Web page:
While helping to prepare this month’s article on hiking to Ice Lake in the Eagle Cap Wilderness near Joseph, Ore., it occurred to me that backpacking and photography go very much hand in hand. I can’t imagine hiking and not documenting the experience with images.

I’m not much of a backpacker, but when I do it’s for the photos!

Such was the case last summer when I hit the hills with former U-B reporter Tony Buhr. I had mentioned a day hike I’d taken some 25 years ago with outdoors writer Don Davis, and the memory was vivid. Tony and I immediately made plans to revisit.

I got in what I thought was hiking shape by going up and down Pikes Peak Road for a couple months and felt ready. This gave me lots of time to ponder what equipment to take. In keeping with previous columns, it would have to be minimal, because I knew how tough the trail was.

My pondering was complicated after I found out there would be moonless nights while we were camping at the top. For me, the pure dark meant a perfect opportunity to shoot the Milky Way.

Like I said, I was going on the trip to shoot the scenery, and under normal conditions the Nikon D700 and 24-70mm, or the lighter combo of the crop-body Nikon D7100 and 18-55mm would be fine. I even considered taking only a versatile Lumix point-and-shoot with the ability to shoot RAW images (a must for me). The incredible lightness and pocket-ability was tempting.

But the lure of the heavens was irresistible. This meant taking along an additional lens — a very fast but rather heavy 24mm f1.4. Oh, and a tripod. Ugh!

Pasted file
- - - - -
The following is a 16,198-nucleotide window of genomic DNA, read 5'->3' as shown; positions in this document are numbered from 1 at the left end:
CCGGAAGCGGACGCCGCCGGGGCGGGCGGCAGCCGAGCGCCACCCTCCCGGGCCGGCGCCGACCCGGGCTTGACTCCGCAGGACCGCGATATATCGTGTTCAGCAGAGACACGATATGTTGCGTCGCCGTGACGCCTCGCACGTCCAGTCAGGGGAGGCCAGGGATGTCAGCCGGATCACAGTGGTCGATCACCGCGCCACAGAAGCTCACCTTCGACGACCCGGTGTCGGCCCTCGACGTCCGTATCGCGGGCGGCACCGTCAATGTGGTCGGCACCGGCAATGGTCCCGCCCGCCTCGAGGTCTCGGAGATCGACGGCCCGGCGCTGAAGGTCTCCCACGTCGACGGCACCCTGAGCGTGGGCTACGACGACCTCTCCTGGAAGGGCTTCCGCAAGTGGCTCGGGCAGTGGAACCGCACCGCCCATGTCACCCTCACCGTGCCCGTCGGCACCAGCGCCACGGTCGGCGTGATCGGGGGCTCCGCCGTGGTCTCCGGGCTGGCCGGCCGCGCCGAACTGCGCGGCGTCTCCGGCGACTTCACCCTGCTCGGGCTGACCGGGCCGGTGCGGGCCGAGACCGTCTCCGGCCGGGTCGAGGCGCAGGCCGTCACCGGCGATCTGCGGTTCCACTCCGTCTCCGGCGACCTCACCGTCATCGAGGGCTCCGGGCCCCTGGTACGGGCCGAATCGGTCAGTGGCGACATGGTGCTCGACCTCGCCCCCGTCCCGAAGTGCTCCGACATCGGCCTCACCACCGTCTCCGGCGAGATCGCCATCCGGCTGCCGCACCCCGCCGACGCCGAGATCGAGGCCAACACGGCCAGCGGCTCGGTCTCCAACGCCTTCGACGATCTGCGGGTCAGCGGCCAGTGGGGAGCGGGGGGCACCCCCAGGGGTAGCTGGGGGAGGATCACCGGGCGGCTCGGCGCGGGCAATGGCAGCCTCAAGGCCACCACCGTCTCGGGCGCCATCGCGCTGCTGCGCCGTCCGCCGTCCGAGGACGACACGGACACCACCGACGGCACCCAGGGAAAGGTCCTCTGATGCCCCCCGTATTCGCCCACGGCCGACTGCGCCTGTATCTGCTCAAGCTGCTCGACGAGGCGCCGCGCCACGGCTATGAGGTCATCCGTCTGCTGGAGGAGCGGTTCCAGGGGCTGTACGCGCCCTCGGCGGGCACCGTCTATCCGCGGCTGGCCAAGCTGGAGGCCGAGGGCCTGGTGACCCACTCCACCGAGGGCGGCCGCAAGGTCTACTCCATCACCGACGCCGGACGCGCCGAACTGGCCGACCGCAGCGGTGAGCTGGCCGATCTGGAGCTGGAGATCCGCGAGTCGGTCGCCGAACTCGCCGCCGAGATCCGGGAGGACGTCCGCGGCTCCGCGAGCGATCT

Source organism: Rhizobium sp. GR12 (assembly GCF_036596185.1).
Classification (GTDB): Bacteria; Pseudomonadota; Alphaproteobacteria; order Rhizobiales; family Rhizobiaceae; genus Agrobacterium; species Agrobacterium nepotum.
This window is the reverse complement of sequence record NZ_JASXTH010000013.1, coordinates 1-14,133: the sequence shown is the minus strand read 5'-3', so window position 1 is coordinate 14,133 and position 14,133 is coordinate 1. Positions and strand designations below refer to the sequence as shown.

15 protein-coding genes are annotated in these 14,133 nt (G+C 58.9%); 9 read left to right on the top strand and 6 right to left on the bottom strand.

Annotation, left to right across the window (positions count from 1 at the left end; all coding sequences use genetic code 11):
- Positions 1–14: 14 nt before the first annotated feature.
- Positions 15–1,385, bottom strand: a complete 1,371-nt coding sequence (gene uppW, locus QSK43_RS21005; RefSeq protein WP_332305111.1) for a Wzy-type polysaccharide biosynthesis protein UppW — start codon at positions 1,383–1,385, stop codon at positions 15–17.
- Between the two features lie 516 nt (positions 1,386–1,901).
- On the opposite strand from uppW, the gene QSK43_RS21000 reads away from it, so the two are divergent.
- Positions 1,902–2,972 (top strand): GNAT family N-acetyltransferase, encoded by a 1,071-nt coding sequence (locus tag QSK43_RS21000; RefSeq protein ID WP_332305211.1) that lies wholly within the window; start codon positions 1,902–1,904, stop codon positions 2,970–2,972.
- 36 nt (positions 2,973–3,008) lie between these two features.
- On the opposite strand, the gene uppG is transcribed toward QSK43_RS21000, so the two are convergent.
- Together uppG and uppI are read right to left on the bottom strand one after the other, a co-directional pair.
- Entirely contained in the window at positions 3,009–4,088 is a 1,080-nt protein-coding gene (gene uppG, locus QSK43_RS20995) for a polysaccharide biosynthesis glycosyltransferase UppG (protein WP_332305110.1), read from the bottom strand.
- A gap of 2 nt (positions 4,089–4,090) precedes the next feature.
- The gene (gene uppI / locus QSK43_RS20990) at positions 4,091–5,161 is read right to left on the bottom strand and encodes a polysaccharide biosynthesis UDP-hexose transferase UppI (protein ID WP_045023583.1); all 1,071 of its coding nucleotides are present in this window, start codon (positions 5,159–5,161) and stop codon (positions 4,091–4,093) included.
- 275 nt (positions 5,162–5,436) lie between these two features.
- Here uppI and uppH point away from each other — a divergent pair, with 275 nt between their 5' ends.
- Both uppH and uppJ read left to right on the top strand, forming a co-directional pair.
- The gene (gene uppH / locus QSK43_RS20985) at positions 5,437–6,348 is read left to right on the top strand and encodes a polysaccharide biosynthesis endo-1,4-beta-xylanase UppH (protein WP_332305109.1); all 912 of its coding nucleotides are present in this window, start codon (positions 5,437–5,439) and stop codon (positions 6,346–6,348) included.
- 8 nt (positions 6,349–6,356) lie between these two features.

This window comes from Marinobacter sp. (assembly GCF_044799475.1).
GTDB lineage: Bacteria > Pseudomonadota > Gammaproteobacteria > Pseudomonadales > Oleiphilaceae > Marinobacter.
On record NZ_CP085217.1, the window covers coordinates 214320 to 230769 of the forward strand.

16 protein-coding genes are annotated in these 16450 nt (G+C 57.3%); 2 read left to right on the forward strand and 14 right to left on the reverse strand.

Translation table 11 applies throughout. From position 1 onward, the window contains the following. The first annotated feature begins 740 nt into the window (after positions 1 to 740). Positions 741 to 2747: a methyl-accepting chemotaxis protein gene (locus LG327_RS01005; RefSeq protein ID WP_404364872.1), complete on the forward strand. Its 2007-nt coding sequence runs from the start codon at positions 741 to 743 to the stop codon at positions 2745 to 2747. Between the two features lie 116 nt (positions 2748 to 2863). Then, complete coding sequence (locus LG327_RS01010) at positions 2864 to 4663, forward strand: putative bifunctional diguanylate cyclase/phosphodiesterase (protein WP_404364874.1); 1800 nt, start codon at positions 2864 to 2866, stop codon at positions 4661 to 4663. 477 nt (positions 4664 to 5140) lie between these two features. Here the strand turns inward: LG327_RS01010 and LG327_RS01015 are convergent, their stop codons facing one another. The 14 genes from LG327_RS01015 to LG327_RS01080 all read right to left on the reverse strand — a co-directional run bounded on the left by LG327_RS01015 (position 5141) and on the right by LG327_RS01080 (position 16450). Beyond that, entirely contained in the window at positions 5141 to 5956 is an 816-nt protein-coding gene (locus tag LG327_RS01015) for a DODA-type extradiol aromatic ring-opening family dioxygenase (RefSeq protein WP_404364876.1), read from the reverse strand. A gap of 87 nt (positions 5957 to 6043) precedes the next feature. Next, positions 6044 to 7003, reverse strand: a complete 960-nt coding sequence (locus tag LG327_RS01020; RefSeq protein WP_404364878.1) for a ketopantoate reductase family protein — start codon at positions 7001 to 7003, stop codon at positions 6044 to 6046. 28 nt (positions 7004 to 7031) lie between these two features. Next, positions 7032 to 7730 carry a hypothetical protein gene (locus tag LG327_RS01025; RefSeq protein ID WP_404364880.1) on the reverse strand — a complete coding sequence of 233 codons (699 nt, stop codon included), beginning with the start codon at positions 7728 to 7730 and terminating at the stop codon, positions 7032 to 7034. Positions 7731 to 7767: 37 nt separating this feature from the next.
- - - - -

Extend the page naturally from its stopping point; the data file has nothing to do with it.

Worth it, I determined. Though I shot a few hundred shots on the hike up, my head was in the stars the whole way. A recent forecast was calling for clear skies.

The first night was too overcast. In all honesty, a long night’s sleep after a long day’s hike was heaven.

The next night was crystal clear.

I had spent the afternoon scouting a location and found a great one. The idea would be to get set up early, eat a to-go camping dinner and start the D700’s automatic time-lapse function as I waited for it to get dark. This would be compiled later for a time-lapse video. Then I waited with a good ebook on my Kindle for full dark and the Milky Way.

I shot a few standard star exposures with reflection off the lake surface and then made  8-10 attempts at a starlight panoramic. It was a great night, and the results were worth the effort.


Equipment: Nikon D700 and a Nikkor 24mm, f1.4

Camera settings: 10 seconds @ f1.4, ISO 1600 (longer than 10 sec. results in streaks)

NOTE: Since I got to my location well before dark, I had time to set up the tripod and get the head as level as possible. After each frame of the panoramic was shot, I rotated the camera so I would have about a 60-70% overlap. This overlap is important for Photoshop to do the best job of combining the images together.

With a lightweight tripod, I used the camera’s self timer (2 seconds) for each exposure to avoid camera shake and blurred exposures.


(If you have questions or ideas for future columns, please contact me at greglehman@wwub.com).

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